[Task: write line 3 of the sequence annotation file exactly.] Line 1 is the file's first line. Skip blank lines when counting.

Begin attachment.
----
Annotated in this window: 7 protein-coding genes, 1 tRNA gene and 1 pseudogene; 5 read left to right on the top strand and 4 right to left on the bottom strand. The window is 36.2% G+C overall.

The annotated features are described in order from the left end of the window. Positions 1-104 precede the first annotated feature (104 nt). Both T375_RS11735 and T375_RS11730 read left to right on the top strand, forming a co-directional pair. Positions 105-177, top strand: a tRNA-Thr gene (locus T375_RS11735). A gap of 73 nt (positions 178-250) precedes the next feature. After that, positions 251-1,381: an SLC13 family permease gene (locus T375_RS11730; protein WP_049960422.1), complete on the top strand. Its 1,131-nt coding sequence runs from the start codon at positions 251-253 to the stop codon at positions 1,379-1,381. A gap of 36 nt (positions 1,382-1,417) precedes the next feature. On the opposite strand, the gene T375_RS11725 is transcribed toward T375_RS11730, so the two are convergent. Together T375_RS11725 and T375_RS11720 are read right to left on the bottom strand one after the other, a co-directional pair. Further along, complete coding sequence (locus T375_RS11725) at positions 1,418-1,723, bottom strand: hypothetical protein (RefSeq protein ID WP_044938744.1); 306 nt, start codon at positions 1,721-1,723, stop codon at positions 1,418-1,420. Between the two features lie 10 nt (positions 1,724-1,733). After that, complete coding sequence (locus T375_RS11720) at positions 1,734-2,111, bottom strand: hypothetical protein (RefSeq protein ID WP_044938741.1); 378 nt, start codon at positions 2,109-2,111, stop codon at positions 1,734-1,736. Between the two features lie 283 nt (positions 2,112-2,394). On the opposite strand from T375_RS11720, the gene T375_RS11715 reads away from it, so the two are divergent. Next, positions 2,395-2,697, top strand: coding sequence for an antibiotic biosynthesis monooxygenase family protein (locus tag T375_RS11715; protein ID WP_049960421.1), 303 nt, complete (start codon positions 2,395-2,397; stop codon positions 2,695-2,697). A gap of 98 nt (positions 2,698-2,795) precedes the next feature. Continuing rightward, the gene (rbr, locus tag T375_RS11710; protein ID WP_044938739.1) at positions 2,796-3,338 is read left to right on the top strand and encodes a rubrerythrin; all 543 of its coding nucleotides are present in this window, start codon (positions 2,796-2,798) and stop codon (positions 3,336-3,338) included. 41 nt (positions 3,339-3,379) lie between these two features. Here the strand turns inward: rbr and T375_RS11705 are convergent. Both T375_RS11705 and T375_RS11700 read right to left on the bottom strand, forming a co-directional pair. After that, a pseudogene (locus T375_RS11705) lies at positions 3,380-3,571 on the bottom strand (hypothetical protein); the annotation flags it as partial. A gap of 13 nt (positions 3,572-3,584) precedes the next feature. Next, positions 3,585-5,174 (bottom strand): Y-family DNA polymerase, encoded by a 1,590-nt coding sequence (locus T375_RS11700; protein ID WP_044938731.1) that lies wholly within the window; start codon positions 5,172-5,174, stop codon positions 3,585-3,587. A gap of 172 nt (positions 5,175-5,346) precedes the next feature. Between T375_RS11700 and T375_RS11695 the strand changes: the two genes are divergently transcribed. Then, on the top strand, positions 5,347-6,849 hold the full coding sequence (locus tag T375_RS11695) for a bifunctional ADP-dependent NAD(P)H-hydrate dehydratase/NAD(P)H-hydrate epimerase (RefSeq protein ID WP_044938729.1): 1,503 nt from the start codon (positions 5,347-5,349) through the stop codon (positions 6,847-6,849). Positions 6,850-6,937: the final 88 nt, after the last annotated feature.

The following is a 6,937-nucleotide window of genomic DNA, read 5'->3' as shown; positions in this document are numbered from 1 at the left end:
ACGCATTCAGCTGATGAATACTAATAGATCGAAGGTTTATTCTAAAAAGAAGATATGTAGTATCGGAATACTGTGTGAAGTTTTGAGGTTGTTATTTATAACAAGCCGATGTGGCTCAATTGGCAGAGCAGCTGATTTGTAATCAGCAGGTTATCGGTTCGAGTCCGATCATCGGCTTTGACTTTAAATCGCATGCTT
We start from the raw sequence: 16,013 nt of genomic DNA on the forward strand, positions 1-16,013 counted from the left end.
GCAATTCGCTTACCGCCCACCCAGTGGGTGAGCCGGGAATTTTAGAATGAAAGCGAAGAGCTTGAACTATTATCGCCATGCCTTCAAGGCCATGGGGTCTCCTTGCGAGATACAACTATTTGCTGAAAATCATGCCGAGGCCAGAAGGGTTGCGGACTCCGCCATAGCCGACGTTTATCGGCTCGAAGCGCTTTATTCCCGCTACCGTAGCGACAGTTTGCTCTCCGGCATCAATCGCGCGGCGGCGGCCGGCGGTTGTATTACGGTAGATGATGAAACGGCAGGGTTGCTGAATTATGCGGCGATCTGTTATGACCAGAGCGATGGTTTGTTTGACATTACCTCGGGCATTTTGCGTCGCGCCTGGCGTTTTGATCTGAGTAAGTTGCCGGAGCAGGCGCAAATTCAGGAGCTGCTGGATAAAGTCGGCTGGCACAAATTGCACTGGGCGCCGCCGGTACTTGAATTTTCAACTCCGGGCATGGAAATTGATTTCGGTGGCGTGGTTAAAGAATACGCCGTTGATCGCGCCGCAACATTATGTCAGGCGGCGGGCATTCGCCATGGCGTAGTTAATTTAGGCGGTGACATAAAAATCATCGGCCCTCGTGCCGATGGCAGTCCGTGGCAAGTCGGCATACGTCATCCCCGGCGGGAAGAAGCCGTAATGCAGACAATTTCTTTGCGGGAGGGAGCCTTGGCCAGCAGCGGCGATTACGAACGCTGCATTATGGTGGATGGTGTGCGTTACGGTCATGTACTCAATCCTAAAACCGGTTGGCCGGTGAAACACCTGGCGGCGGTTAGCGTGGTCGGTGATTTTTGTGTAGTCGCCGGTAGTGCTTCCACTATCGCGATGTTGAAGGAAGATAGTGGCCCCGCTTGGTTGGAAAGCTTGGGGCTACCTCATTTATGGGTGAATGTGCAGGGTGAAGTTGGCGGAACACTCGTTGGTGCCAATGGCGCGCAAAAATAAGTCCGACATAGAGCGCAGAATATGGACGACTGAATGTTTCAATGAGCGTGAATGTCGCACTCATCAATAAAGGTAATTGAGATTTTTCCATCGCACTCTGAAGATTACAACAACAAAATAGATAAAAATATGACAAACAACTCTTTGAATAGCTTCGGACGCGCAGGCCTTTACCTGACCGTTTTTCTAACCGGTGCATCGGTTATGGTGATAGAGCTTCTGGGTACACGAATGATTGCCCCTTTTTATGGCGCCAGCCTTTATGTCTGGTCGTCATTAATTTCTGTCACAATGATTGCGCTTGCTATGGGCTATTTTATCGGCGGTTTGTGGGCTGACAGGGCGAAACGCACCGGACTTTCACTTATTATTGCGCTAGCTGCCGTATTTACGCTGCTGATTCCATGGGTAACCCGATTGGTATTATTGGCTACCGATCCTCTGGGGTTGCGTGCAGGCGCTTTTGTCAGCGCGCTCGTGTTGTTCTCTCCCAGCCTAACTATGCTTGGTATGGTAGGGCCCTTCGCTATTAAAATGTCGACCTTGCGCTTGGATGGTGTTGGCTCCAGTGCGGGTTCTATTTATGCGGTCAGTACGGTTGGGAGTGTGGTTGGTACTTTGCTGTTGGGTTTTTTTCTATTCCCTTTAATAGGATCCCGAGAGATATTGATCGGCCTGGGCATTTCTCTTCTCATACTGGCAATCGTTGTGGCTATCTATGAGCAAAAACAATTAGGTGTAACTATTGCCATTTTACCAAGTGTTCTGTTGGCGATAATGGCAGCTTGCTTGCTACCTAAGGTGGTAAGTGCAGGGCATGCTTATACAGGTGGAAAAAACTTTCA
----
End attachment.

The following is a 6,937-nucleotide window of genomic DNA, read 5'->3' as shown; positions in this document are numbered from 1 at the left end: